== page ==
Is “doula businesswoman” an oxymoron?

It’s interesting to me the way that there has come to be a divide in the doula profession. There are those who view their work as a doula business, and those who are horrified at the idea of doula work as a business.

I recently read this short article on hospital work that has inspired me to clarify what I mean when I say doula work should be a profitable business.

There are two ways of envisioning what it means to be a business:

Definition #1: A business is one that carefully considers the expenses and prices in a way that makes sure that those expenses are covered, a quality service can be provided, the business has reserves for unexpected expenses, and those working for the business are compensated for their time.

Definition #2: A business is one that is out to make as much money as possible, as quickly as possible, and everything is done with that in mind.

I am absolutely advocating for the first kind of business, because it is absolutely the ONLY way for a doula to be able to stay in business long term and not burn out or have to leave birth work in order to heal relationships. Over the many years I’ve been doing birth work, I’ve seen so many incredibly promising doulas leave the field because they were losing money by not knowing what their expenses were, or having to leave clients in the lurch because they couldn’t afford to put gas in their car or get a babysitter. A stable, reliable doula needs to cover costs so that she has reserves on hand to cover those costs.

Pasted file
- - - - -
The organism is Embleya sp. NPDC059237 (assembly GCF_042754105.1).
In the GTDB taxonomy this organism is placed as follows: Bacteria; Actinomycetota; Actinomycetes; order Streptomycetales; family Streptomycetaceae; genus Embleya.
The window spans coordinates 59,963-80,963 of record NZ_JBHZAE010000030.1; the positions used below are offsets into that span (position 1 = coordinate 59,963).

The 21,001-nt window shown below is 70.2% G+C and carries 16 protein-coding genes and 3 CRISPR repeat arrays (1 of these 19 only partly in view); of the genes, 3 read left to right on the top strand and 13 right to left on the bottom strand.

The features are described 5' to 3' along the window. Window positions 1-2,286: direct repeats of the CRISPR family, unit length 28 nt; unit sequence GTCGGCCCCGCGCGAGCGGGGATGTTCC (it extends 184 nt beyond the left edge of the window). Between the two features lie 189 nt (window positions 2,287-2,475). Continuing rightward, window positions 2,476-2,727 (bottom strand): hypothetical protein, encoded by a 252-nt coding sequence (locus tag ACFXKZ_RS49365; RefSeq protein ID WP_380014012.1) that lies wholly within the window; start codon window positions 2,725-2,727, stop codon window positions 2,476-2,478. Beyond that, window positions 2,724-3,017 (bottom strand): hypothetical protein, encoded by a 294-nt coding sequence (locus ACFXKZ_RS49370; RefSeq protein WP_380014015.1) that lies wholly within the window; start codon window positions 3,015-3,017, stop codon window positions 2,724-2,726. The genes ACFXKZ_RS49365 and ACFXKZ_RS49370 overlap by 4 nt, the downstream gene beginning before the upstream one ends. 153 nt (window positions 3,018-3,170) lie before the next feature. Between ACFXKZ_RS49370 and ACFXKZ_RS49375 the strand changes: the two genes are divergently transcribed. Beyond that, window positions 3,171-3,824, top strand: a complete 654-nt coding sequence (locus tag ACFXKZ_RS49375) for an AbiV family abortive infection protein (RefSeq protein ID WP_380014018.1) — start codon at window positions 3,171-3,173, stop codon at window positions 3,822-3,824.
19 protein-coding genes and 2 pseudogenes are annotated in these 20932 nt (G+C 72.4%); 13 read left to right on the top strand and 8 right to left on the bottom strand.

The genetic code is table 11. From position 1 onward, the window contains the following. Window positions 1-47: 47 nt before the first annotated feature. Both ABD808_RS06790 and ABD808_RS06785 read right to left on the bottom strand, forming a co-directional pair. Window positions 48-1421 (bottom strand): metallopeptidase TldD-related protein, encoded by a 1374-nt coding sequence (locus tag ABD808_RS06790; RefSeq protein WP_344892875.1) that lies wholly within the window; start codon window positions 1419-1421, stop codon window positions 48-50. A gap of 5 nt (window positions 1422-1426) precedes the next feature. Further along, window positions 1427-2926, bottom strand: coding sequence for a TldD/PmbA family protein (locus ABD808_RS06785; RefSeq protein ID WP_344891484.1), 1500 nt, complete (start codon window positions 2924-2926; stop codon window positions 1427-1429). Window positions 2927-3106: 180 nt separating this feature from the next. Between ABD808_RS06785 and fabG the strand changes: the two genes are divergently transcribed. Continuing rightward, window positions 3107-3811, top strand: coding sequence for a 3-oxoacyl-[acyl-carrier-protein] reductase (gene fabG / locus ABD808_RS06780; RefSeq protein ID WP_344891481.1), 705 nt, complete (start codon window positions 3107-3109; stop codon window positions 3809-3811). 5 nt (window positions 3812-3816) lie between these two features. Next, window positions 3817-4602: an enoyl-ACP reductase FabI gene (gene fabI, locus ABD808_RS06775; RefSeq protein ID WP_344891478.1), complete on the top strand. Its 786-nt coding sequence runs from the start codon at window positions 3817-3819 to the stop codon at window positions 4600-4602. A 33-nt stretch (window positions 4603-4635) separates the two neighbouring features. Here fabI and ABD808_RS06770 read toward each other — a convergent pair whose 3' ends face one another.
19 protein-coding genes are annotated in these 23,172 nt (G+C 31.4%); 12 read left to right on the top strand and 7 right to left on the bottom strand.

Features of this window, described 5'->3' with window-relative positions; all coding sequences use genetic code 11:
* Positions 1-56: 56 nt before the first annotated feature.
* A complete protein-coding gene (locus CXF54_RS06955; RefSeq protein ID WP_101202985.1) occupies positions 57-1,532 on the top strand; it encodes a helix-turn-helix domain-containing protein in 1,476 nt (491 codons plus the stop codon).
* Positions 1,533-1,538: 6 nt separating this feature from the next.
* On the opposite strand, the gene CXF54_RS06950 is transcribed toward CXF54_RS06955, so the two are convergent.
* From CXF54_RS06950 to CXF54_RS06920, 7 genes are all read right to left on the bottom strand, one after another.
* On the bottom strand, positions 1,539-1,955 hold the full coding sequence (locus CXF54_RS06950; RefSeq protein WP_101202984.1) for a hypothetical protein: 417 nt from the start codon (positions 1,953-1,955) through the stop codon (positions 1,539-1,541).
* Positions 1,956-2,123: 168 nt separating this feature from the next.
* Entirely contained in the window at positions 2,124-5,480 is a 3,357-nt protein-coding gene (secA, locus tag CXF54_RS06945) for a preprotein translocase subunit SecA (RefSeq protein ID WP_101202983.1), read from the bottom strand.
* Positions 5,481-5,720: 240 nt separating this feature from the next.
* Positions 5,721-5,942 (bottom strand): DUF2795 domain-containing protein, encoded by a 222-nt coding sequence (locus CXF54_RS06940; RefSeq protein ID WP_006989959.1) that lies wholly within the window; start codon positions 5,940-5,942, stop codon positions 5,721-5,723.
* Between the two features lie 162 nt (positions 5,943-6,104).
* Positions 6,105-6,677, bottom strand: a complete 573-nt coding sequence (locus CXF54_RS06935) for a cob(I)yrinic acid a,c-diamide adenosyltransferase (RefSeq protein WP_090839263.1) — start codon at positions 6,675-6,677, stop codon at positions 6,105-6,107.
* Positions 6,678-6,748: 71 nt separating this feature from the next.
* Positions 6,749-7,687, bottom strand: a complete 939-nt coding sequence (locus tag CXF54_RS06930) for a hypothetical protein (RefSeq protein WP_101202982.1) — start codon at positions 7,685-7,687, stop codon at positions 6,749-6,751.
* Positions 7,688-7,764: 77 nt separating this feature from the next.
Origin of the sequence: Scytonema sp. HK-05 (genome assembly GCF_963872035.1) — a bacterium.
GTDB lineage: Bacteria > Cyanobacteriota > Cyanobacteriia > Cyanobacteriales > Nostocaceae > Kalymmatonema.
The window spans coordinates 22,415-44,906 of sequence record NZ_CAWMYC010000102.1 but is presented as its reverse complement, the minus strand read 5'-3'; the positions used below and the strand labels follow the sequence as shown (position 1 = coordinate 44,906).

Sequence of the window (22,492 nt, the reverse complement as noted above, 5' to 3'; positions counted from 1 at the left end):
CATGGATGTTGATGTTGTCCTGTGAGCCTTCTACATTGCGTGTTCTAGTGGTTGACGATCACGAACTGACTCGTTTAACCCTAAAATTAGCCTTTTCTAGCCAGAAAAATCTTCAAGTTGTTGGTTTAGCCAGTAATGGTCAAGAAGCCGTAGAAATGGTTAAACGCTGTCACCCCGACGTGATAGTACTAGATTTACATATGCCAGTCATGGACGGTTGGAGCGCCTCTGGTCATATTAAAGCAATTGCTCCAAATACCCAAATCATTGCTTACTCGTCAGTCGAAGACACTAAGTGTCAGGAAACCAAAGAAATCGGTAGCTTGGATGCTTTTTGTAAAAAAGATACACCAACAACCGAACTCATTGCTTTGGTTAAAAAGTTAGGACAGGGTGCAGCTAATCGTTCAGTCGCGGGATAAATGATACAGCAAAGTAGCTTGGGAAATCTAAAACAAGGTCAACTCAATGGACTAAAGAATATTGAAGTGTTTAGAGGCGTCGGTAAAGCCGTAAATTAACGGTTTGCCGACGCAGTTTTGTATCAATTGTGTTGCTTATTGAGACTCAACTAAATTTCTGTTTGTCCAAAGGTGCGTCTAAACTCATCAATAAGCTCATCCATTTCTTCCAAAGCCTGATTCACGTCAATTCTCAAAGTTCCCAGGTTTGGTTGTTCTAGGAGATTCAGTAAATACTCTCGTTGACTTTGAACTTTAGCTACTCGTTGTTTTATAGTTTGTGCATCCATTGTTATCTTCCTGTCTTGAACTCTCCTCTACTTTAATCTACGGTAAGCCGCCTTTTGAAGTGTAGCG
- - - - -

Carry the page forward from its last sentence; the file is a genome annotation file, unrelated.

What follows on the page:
I fear that those who are horrified at the idea of doula work as a business are thinking of “business” as definition #2, which would not be a sustainable, lasting business model OR serve birthing families well.

There is a third way of thinking about doula work, one that is not about business at all. That is doula work as a hobby. Very few women who do doula work on this level continue long term. They do births for free or for small fees, often driving long distances to do so. In my experience, this is a fast road to financial bankruptcy, emotional bankruptcy, burnout and/or marital tension and ultimatums. Women do this because they feel they want to serve everyone, they do it out of the goodness of their hearts, but they are not able to sustain their passion long or serve very many women.

I envision a community of doulas who are able to stay in the field long term, bring money home to their families for the work they do, and have the resources to serve women well. THAT is what I mean when I advocate for doulas as businesswomen. Let’s not lose any more gifted doulas!

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